Some time last year I made a wave file with a tiny signal so that the Apogee chip would not shut down. It was still just as quiet.
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Old 12th April 2010, 01:34 AM   #9
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Great stuff Neil! Looking forward to hearing more about the project.
I did some fairly extensive testing today with a wide range of music at various volume levels. Got my son and wife involved, as well.

I just used the digital path from the CD player, going through a good-quality Cirrus DAC to the Tripath modulator and with the digital signal routed directly to the Apogee chip (see the blue path in the first picture).

My son preferred the Tripath, but he only listened at low volumes and probably has "suspect" listening tastes due to growing up on MP3's. My wife and I listened during dinner and we both agreed that on percussive music the Apogee modulator sounded much more "open" and "clear". The Tripath has a warmth that sounds better on piano but doesn't work well for drums and other music with sharp attacks. They are both good amps, and it's hard to tell the difference on a lot of music. Of course, at really low levels the Apogee is silent, whereas the Tripath has some background hiss. We agreed that the Apogee was probably the better modulator overall.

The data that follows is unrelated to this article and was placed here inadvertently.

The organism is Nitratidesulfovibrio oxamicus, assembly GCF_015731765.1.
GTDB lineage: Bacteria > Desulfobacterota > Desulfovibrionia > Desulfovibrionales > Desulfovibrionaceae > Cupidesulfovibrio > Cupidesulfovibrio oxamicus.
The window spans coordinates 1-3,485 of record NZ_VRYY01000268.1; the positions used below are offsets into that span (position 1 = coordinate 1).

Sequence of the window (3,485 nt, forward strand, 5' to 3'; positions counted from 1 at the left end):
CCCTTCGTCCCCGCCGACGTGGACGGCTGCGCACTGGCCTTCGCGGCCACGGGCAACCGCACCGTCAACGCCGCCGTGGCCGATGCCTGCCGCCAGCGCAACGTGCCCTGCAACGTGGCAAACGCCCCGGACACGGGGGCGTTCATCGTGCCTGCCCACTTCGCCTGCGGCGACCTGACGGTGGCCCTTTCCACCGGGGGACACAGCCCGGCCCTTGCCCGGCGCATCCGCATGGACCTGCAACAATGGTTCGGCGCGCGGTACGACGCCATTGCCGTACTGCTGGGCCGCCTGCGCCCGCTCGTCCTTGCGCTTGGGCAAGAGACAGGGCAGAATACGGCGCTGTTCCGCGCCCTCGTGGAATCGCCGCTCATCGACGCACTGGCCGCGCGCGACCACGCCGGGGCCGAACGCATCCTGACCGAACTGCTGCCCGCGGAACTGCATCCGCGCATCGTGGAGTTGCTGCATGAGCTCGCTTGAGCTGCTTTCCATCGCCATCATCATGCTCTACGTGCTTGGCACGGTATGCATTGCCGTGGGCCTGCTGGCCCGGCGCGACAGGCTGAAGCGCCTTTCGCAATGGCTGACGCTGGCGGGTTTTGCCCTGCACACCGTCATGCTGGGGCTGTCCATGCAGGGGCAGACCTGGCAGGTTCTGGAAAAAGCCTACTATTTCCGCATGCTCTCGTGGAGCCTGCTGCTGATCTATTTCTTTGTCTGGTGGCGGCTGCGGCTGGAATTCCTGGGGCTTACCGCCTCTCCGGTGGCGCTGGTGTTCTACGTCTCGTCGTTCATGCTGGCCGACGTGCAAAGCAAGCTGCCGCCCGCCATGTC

Another point: the STA517B H-bridge running at 48V provides enough power to be "fun"--it's the right amount of power to fill a large room

signal_flow.gif

The amp is pretty cool--very small and it runs fairly cool, with heatsinking to the chassis. It's got output filter switching for 4/8 ohm speakers, and everything is switched using an IR remote control. When the modulators get switched it automatically adjusts the volume so the modulators are at the same volume level.
Tripathogee.jpg

The amp also has connectors to evaluate various types of power supplies. The power supply board isn't done, but it will allow switching between a switching power supply and a linear supply, and it has relay switches to use a 60,000uF filter bank or an LDO regulator. The chassis area on the upper right is for the transformer and power supply board
Tripathogee_chassis.jpg

This is one of those designs you do just to learn things. Now I have to fix a few more things and then make another one so other people can evaluate it.